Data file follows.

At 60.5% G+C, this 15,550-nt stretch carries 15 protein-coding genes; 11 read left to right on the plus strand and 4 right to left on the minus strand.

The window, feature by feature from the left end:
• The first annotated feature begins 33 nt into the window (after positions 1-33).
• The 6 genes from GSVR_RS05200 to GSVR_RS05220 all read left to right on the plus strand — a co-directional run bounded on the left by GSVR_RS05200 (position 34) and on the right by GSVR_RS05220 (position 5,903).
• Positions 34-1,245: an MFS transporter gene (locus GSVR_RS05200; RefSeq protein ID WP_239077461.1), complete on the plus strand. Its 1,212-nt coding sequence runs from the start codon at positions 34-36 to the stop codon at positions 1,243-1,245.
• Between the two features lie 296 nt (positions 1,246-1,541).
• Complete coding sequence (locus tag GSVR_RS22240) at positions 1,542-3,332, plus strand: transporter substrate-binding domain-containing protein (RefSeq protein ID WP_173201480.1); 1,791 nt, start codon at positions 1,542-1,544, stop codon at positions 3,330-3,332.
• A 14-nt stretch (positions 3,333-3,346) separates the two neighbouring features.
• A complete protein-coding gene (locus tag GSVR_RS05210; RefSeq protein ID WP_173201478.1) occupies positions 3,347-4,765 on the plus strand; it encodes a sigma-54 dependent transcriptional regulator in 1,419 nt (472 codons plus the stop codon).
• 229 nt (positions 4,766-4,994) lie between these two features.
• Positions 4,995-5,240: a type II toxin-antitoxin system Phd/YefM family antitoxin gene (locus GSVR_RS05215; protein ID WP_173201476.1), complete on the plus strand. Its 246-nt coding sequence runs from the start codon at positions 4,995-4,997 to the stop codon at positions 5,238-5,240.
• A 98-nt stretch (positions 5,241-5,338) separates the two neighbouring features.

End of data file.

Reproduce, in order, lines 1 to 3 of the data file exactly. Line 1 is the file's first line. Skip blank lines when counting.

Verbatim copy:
At 60.5% G+C, this 15,550-nt stretch carries 15 protein-coding genes; 11 read left to right on the plus strand and 4 right to left on the minus strand.

The window, feature by feature from the left end:
• The first annotated feature begins 33 nt into the window (after positions 1-33).